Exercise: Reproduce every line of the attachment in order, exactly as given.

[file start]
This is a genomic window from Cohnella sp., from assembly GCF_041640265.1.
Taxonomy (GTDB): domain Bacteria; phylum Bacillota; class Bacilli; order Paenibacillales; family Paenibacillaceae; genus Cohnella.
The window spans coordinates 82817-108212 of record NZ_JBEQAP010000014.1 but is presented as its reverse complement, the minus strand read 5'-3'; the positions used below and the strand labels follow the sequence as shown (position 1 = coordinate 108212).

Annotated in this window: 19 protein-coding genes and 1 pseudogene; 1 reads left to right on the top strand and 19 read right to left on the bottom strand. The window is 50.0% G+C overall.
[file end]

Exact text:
This is a genomic window from Cohnella sp., from assembly GCF_041640265.1.
Taxonomy (GTDB): domain Bacteria; phylum Bacillota; class Bacilli; order Paenibacillales; family Paenibacillaceae; genus Cohnella.
The window spans coordinates 82817-108212 of record NZ_JBEQAP010000014.1 but is presented as its reverse complement, the minus strand read 5'-3'; the positions used below and the strand labels follow the sequence as shown (position 1 = coordinate 108212).

Annotated in this window: 19 protein-coding genes and 1 pseudogene; 1 reads left to right on the top strand and 19 read right to left on the bottom strand. The window is 50.0% G+C overall.